Keywords: Flooding extent, Sentinel-1A data, JOSM desktop, damaged buildings.

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11 Tsunami Inundation Modeling in a Boundary Fitted Curvilinear Grid Model Using the Method of Lines Technique

Authors: M. Ashaque Meah, M. Shah Noor, M Asif Arefin, Md. Fazlul Karim

Abstract:

A numerical technique in a boundary-fitted curvilinear grid model is developed to simulate the extent of inland inundation along the coastal belts of Peninsular Malaysia and Southern Thailand due to 2004 Indian ocean tsunami. Tsunami propagation and run-up are also studied in this paper. The vertically integrated shallow water equations are solved by using the method of lines (MOL). For this purpose the boundary-fitted grids are generated along the coastal and island boundaries and the other open boundaries of the model domain. A transformation is used to the governing equations so that the transformed physical domain is converted into a rectangular one. The MOL technique is applied to the transformed shallow water equations and the boundary conditions so that the equations are converted into ordinary differential equations initial value problem. Finally the 4th order Runge-Kutta method is used to solve these ordinary differential equations. The moving boundary technique is applied instead of fixed sea side wall or fixed coastal boundary to ensure the movement of the coastal boundary. The extent of intrusion of water and associated tsunami propagation are simulated for the 2004 Indian Ocean tsunami along the west coast of Peninsular Malaysia and southern Thailand. The simulated results are compared with the results obtained from a finite difference model and the data available in the USGS website. All simulations show better approximation than earlier research and also show excellent agreement with the observed data.

Keywords: Open boundary condition, moving boundary condition, boundary-fitted curvilinear grids, far field tsunami, Shallow Water Equations, tsunami source, Indonesian tsunami of 2004.

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10 Combined Effect of Moving and Open Boundary Conditions in the Simulation of Inland Inundation Due to Far Field Tsunami

Authors: M. Ashaque Meah, Md. Fazlul Karim, M. Shah Noor, Nazmun Nahar Papri, M. Khalid Hossen, M. Ismoen

Abstract:

Tsunami and inundation modelling due to far field tsunami propagation in a limited area is a very challenging numerical task because it involves many aspects such as the formation of various types of waves and the irregularities of coastal boundaries. To compute the effect of far field tsunami and extent of inland inundation due to far field tsunami along the coastal belts of west coast of Malaysia and Southern Thailand, a formulated boundary condition and a moving boundary condition are simultaneously used. In this study, a boundary fitted curvilinear grid system is used in order to incorporate the coastal and island boundaries accurately as the boundaries of the model domain are curvilinear in nature and the bending is high. The tsunami response of the event 26 December 2004 along the west open boundary of the model domain is computed to simulate the effect of far field tsunami. Based on the data of the tsunami source at the west open boundary of the model domain, a boundary condition is formulated and applied to simulate the tsunami response along the coastal and island boundaries. During the simulation process, a moving boundary condition is initiated instead of fixed vertical seaside wall. The extent of inland inundation and tsunami propagation pattern are computed. Some comparisons are carried out to test the validation of the simultaneous use of the two boundary conditions. All simulations show excellent agreement with the data of observation.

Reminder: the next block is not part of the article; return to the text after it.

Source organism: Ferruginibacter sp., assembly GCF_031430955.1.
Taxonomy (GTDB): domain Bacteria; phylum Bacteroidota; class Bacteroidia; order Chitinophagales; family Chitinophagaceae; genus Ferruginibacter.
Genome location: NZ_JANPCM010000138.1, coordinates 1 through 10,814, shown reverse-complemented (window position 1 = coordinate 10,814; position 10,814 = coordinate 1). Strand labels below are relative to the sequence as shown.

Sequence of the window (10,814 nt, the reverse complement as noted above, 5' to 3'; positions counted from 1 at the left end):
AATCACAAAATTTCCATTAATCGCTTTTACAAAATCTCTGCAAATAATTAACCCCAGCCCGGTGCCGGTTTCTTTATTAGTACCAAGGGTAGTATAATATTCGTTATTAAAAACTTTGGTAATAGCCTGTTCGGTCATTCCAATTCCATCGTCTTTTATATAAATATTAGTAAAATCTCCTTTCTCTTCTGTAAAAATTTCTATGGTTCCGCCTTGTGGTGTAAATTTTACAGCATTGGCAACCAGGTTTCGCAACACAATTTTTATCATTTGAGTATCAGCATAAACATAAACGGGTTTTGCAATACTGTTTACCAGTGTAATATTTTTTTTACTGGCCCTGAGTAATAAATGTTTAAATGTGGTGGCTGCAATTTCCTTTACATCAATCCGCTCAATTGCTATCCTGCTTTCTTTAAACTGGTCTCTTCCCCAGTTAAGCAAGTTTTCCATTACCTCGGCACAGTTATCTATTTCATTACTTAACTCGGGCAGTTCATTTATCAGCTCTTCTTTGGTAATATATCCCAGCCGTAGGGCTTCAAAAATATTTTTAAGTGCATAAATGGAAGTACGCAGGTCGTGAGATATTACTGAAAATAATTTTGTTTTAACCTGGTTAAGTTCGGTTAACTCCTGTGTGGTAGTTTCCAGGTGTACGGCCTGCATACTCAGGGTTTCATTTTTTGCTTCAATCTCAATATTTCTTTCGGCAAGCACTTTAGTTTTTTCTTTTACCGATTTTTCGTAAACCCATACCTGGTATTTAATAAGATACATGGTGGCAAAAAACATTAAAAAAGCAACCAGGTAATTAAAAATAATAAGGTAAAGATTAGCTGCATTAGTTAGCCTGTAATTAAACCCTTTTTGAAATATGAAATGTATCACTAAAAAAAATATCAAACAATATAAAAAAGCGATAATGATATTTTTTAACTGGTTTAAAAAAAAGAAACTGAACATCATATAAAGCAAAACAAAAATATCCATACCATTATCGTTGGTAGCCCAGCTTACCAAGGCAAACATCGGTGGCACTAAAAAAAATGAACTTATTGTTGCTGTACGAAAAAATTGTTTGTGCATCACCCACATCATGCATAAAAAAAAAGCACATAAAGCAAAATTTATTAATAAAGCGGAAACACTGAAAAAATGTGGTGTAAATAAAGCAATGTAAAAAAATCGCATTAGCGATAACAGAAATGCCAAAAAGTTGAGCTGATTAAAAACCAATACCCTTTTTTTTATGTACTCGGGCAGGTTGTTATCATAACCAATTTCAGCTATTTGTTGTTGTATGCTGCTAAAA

Keywords: Open boundary condition, moving boundary condition, boundary-fitted curvilinear grids, far field tsunami, Shallow Water Equations, tsunami source, Indonesian tsunami of 2004.

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9 A Boundary Fitted Nested Grid Model for Modelling Tsunami Propagation of 2004 Indonesian Tsunami along Southern Thailand

Authors: Md. Fazlul Karim, Esa Al-Islam

Abstract:

This paper describes the development of a boundary fitted nested grid (BFNG) model to compute tsunami propagation of 2004 Indonesian tsunami in Southern Thailand coastal waters. We develop a numerical model employing the shallow water nested model and an orthogonal boundary fitted grid to investigate the tsunami impact on the Southern Thailand due to the Indonesian tsunami of 2004. Comparisons of water surface elevation obtained from numerical simulations and field measurements are made.

Keywords: Boundary-fitted nested grid model, finite difference method, Indonesian tsunami of 2004, Southern Thailand.

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8 Ultra-Poor Revisited: A Case of Southern Thailand

Authors: Sirirat Taneerananon

Abstract:

This paper presents the results of a study of the ultra-poor in the south of Thailand, revisited after 10 years since the original study in 2000. The original study was conducted in four provinces. The first two namely Phatthalung and Nakorn were chosen to represent the Thai Buddhists and the others, Satun and Pattani were chosen to represent the Thai Muslims. For this study, only the results from the three provinces except Pattani are reported as it was difficult and dangerous to conduct fieldwork in Pattani due to the continued unrest in the area since 2005.